After reading Stuart Wilson’s
December 6th article titled ‘DoT song hits wrong chord’ I immediately fired up
my word processor in order to write a letter to further enlighten the readers
on the often lack of respect given to local musicians, songwriters and studio
Then in the same edition I read a
separate article about Caymanian musician Jason Gilbert being nominated for two
Grammy awards for writing a song on Eminem’s album, Recovery. The Jason Gilbert
article put a huge grin on my face and using a famous Andy Martin line I yelled
out, ‘Take that DoT’!
Jason’s accomplishment disproves
that old saying “if it’s local it can’t be any good”. Satisfied, I turned off
my computer and lit up a cigar, after all there was no more to be said. Throughout
the day I received several calls from other musicians expressing their frustration
at DoT’s decision to pay a New York based agency huge amounts of our tax
dollars to create a song about our home – Cayman. Their anger inspired me to
fire up my word processor once again the following day. As my laptop warmed up
I pressed my temples trying to make sense of it all. Not knowing where to start
I took time to read the December 7th editorial titled ‘Lead by example’.
Wow; I couldn’t have said it any
better. My hat is off to the Compass editor for that comprehensible viewpoint.
Satisfied I again turned off my computer and fired up another stogie; after all
there was no more to be said.
You know what, I take that back.
There is something to be said; said to whoever wrote a check the foreign agency
to write an advertising jingle about the Cayman Islands. First I’d like to make
it absolutely clear I am NOT saying that DoT must use a locally written song.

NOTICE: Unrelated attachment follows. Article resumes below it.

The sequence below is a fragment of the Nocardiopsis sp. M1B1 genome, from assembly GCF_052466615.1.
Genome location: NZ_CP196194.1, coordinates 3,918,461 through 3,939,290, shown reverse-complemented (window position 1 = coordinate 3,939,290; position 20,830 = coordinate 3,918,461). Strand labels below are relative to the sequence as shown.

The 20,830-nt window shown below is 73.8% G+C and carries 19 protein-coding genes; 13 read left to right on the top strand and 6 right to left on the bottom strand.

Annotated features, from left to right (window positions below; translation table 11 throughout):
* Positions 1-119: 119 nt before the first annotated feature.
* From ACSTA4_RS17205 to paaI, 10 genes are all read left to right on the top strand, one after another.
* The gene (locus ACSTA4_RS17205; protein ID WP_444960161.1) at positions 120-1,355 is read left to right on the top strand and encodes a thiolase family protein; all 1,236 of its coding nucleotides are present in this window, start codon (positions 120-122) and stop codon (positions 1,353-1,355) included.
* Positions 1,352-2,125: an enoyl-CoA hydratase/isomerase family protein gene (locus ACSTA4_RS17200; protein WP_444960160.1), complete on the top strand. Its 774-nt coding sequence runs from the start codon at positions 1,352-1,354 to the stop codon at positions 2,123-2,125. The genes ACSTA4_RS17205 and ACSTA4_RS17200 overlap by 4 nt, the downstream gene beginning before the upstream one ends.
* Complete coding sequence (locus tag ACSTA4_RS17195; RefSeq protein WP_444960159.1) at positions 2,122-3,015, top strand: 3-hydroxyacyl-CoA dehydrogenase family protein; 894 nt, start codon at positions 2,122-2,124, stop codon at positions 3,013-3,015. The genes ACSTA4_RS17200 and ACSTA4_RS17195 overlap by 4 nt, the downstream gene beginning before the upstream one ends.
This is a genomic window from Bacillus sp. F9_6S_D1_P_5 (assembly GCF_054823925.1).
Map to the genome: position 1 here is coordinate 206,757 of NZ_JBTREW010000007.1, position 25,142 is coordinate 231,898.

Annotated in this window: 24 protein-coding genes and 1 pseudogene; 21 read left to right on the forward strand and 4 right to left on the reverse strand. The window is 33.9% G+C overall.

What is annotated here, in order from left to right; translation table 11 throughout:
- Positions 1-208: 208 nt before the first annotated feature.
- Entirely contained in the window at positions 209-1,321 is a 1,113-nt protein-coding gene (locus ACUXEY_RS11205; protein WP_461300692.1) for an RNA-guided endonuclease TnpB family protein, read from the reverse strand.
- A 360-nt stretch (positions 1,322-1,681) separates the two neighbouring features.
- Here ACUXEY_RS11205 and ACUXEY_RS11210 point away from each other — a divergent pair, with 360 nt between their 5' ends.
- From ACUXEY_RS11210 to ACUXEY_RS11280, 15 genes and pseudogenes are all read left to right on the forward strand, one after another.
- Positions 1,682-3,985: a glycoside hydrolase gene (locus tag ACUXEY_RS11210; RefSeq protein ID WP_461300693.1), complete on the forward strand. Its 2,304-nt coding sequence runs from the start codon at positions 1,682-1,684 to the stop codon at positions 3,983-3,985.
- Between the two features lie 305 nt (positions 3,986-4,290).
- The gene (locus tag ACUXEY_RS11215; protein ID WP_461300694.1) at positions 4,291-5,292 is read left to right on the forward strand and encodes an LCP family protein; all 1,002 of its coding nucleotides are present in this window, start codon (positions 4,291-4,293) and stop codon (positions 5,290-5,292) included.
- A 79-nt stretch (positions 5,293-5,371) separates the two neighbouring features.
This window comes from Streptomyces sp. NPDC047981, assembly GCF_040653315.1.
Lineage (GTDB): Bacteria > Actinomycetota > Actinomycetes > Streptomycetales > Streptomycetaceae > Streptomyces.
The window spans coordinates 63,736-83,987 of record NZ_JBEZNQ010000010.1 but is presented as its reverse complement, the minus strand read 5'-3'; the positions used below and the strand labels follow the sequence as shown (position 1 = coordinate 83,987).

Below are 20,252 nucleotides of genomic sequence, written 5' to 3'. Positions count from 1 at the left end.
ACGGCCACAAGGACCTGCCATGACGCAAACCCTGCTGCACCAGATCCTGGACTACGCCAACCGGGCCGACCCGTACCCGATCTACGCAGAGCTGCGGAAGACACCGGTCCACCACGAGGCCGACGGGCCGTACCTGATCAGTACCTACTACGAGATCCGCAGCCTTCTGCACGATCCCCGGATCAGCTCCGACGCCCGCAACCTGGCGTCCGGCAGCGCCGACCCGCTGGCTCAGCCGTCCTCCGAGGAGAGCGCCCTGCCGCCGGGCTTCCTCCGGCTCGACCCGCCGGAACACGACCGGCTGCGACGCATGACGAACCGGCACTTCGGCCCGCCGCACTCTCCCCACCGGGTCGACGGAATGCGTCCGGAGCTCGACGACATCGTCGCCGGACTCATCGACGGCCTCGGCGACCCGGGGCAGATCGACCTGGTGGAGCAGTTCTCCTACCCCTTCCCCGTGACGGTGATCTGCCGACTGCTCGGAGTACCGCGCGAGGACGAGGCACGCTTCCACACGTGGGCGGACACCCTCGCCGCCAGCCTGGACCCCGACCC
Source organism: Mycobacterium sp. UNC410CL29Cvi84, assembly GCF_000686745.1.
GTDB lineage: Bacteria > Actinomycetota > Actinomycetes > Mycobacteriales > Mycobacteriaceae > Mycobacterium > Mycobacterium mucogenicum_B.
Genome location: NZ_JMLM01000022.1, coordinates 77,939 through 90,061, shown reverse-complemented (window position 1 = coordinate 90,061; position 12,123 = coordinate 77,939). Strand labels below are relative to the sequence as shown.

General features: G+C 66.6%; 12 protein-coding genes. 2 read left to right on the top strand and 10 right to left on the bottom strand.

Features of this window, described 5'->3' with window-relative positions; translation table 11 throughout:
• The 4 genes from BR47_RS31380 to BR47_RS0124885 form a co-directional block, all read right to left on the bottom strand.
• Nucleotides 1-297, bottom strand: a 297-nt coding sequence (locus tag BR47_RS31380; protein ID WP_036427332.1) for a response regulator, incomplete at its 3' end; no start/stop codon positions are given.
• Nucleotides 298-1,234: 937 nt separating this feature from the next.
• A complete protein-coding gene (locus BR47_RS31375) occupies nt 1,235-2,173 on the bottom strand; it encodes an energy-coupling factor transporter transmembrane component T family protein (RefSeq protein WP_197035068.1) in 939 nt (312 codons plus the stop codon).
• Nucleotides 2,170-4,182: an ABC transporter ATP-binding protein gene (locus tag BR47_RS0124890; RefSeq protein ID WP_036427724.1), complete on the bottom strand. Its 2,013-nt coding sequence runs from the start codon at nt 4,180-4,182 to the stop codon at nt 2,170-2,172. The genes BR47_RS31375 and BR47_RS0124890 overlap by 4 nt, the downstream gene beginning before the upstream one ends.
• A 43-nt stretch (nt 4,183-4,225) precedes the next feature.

What I am asking, however, is why did they not give local musicians the
opportunity to submit a song idea. I’m sure some of us could produce a first
rate product for a third of the costs. Why not keep the money home?
As for DoT giving local musicians
the opportunity to sing along with the imported jingle, all I can say is, I’m
not impressed. Nor am I impressed with the small fee offered to participate.
This is a skimpy reward as compared to the hefty residuals that the USA based
writer will more than likely receive every time the Cayman jingle is
broadcasted. Also, I am surprised at our CMEA President Jean Eric Smith’s
submissive bowing to DoT considering that he is the first to start fuming when
foreign musicians perform at local venues, not to mention his phone call to me
venting his disapproval of DoT’s decision to hire an overseas agency to write
Local musicians have contributed
free of charge their time and talents to help the NCVO raise almost $400,000
during their last three telethons. Along with this, local musicians are
endlessly hauling around their gear to perform at other charitable occasions
free of charge (especially during the holiday season). Local studios contribute
their valuable time, talents and equipment to educate students.
Local bands travel abroad promoting
our Island at events that draw thousands. All this and more, yet many local recording
artists are still begging for that one song per hour slot at some of our local
radio stations – and here we go again.
We pay our tax dollars to someone in New York to write a song about our sun,
sea and sand as a snow storm transpires outside their office window. There’s
something wrong with this picture.
H G Nowak